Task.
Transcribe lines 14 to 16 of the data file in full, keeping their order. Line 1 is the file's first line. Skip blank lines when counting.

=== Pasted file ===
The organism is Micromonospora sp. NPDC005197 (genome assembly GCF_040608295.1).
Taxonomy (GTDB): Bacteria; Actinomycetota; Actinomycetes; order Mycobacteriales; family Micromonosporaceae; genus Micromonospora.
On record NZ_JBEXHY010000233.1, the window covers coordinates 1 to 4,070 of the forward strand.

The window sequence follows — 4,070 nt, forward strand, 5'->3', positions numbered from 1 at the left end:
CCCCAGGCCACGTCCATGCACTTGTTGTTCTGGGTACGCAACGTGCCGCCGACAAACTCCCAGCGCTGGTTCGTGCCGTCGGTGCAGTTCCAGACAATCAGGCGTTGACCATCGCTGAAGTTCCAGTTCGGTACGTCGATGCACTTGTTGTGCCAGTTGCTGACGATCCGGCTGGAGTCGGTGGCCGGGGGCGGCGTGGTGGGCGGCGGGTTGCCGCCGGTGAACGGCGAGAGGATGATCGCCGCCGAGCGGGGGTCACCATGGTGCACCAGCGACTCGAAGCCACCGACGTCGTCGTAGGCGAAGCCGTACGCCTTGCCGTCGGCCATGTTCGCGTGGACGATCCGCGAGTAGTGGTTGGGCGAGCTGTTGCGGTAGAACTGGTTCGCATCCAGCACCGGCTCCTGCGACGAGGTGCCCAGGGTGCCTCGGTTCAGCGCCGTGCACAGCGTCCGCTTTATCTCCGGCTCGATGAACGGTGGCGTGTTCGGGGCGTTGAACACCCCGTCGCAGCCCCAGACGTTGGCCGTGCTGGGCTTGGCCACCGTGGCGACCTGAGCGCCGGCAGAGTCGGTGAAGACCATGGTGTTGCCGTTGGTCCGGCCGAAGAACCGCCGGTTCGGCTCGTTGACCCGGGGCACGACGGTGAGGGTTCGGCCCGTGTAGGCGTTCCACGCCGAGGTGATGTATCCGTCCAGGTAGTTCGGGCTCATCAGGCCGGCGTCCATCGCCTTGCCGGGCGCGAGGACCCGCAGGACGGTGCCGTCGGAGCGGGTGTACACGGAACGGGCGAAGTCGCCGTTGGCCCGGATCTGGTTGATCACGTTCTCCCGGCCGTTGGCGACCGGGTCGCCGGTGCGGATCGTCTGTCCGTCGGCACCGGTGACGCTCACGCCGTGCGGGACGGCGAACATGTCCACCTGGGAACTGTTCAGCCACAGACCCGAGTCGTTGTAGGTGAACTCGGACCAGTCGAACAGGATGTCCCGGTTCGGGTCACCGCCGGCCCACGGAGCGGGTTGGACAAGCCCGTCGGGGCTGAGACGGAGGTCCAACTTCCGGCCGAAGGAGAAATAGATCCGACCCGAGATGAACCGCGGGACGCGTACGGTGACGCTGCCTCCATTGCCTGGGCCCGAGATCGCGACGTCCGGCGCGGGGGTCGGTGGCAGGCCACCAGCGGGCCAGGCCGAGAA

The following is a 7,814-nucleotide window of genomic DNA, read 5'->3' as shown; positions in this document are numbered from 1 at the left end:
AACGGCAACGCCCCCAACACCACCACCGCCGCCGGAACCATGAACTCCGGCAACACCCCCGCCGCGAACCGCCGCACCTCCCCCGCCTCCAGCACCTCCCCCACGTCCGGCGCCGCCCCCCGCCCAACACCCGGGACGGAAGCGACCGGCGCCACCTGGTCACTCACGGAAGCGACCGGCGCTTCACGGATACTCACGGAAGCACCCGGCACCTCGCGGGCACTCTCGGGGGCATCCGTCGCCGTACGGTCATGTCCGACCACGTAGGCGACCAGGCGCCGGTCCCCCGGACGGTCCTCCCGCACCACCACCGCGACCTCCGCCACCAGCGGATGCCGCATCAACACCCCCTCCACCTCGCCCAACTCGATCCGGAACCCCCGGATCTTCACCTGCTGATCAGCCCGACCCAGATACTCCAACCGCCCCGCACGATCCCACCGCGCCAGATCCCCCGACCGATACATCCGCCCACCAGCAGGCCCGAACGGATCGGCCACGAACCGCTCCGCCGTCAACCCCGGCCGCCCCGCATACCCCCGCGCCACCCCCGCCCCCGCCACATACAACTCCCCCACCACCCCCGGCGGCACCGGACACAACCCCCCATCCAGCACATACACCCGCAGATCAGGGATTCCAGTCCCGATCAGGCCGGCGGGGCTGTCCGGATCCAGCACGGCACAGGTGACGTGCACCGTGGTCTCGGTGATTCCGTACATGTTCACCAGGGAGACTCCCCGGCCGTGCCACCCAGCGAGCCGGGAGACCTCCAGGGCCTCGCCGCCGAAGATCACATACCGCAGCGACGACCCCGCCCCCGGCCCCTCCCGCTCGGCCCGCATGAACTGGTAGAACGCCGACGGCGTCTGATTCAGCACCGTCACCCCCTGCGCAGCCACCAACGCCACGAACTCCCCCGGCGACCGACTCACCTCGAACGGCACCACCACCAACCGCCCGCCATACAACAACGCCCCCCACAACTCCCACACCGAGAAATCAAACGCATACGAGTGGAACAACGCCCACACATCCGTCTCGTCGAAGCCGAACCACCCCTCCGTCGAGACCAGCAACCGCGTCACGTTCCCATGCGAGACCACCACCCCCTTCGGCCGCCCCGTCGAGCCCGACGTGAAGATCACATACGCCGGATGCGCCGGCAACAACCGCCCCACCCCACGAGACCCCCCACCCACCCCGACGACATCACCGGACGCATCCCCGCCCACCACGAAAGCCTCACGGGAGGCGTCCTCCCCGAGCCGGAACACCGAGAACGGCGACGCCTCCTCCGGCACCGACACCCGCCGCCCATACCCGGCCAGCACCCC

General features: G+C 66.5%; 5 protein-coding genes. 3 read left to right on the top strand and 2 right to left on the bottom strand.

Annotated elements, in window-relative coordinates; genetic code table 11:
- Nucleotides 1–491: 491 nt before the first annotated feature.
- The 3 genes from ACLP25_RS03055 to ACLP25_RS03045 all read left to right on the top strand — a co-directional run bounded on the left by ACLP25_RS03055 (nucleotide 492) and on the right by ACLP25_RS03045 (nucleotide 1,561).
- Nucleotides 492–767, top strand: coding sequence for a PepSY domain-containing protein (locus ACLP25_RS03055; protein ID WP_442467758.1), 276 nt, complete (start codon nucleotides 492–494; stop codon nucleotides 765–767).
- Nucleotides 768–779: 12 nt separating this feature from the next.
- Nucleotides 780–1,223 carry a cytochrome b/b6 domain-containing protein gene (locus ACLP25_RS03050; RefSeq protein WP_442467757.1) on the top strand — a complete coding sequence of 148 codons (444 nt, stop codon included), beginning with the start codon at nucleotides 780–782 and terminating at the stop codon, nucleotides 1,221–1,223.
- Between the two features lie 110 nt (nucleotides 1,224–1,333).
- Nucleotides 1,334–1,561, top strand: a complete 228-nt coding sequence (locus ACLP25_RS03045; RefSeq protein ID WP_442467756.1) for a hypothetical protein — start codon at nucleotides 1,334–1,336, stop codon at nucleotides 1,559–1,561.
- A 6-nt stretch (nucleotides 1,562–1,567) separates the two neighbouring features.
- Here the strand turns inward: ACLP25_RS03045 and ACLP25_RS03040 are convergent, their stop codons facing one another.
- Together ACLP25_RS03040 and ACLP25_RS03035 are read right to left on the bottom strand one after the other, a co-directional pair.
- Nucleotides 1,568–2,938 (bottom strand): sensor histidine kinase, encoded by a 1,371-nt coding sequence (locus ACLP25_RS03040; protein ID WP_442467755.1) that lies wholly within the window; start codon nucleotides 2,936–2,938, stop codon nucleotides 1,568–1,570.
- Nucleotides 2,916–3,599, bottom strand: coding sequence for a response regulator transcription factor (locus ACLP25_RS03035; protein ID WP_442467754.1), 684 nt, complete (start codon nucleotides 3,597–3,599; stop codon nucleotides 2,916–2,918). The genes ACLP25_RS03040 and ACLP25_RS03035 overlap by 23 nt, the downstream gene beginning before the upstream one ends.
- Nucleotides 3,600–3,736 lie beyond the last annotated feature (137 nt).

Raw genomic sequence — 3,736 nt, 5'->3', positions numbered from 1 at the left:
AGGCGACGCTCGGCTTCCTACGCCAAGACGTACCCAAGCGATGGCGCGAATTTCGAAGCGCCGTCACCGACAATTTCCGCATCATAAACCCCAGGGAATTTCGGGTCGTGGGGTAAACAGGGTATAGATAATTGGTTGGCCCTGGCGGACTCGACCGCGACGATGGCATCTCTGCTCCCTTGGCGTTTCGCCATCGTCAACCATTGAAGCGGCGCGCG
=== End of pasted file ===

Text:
- Nucleotides 780–1,223 carry a cytochrome b/b6 domain-containing protein gene (locus ACLP25_RS03050; RefSeq protein WP_442467757.1) on the top strand — a complete coding sequence of 148 codons (444 nt, stop codon included), beginning with the start codon at nucleotides 780–782 and terminating at the stop codon, nucleotides 1,221–1,223.
- Between the two features lie 110 nt (nucleotides 1,224–1,333).
- Nucleotides 1,334–1,561, top strand: a complete 228-nt coding sequence (locus ACLP25_RS03045; RefSeq protein ID WP_442467756.1) for a hypothetical protein — start codon at nucleotides 1,334–1,336, stop codon at nucleotides 1,559–1,561.